My love, you are shivering! And so pale. Here, wear my cloak over your own. We have walked for many miles, and I had hoped the skies would have grown merciful by now. But we must persevere. Remember, even in the darkest night there is always a light somewhere ahead, and—but what's this? Do you see it? That yellow glow. Has the sun itself plumbed the darkest clouds and settled upon the earth next to that gas station over there?
Take heart, my love, for sanctuary is at hand. It can only be a Waffle House!
Do you know it? Yes, it is rather like a Denny's, but humbler still. It is a Southern thing, truly, perhaps best likened to the IHOPs of your girlhood in Fresno. But the Waffle House has a spirit of its very own. Let us make haste! Salvation is near, and it is slathered in syrup!
Please do not fret about your appearance. In my adventures, I have visited many Waffle Houses well after midnight, and though this rascal storm has drenched and muddied our clothes such that peasants would not exchange their rags for ours, we will be welcomed at yon Waffle House. No one, from the weary truck driver to the drunkard to the consumptive, is turned away, and on my last visit, my waitress informed me that, a fortnight earlier, Merle Haggard himself had occupied the very booth in which I was then seated.
Who is Merle Haggard? Never you mind, my dear. Never you mind.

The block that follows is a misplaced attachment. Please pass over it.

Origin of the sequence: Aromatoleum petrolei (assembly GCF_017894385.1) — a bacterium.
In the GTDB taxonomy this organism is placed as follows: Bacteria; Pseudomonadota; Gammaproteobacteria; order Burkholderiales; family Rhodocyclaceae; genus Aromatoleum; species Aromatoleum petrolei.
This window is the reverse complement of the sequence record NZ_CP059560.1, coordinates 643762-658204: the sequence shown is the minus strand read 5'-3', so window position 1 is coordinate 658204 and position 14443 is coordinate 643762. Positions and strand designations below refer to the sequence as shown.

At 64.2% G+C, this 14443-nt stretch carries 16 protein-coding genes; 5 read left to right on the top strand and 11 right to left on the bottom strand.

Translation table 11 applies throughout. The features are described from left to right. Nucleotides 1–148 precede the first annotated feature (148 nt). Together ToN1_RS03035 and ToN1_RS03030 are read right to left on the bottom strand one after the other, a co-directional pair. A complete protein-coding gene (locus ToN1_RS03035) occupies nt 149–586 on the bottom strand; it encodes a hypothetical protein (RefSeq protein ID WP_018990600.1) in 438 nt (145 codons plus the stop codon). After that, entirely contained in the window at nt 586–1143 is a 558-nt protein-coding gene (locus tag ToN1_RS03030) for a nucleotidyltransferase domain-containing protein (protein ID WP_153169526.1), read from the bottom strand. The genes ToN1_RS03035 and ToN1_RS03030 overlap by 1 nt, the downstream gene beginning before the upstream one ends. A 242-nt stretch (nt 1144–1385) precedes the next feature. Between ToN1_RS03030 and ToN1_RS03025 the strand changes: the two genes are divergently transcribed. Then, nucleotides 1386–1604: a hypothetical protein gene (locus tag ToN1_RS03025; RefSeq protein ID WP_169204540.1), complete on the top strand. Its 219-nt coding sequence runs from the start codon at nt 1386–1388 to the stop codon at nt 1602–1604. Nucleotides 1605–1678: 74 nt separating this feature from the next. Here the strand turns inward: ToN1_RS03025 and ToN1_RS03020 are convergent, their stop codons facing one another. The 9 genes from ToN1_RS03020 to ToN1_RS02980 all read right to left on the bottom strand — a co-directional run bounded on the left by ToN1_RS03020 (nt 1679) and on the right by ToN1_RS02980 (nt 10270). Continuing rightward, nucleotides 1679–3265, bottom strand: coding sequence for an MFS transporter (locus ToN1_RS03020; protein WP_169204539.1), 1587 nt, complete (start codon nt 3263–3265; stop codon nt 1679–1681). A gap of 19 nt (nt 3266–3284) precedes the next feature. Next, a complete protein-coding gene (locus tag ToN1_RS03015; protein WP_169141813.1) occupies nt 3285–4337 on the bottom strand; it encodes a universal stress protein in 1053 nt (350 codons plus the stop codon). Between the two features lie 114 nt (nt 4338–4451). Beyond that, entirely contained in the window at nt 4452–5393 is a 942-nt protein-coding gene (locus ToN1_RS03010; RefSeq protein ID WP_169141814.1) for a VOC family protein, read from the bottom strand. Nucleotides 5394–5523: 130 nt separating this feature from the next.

But we must keep going. You have my word; it is not far. Let the heavens lash us while we repel the elements with thoughts of sausage, egg, and cheese sandwiches. You will not have to wait until morning, as breakfast is served at all hours. And while it is true that lunch and dinner fare such as patty melts and chopped steak is available, it is breakfast that Waffle House embraces above all else.
Now tell me: scattered, smothered, or covered? You look at me as if I speak some savage dialect, woman, when I merely refer to options for the preparation of the hash browns from which we will soon take sustenance. You will see once we arrive, my love, you will see. Tremble no longer, and think only of cheese 'n' eggs with raisin toast and apple butter. Or let us speak of grits. Or perhaps an omelet or—no, not pancakes. Waffle House does not serve pancakes.
Yes, my sweet, this house's devotion to the waffle is so complete that it excludes from its menu any other kind of griddled cake.
O, this cruel wind! Even if we are spared, I fear the Waffle House itself will be flung from its moorings. But I can see inside now. Observe that bloated man: He stands before a jukebox that features songs composed especially for the Waffle House. Do you know "Waffle Doo Wop"? I supposed not. It is every bit as gay as it would seem to be, and I shall play it, and it will forever betoken what you and I have endured on this night.
The parking lot at last! I could fall upon my knees and kiss its every stripe. But come. We must enter now and take this booth here by the window. Let the tempest outside look upon us, helpless to afflict us any longer. Let us now drink coffee without limit and fill our shrunken stomachs with pecan waffles and country ham. My love, let us rejoice!
The waitress should be along eventually.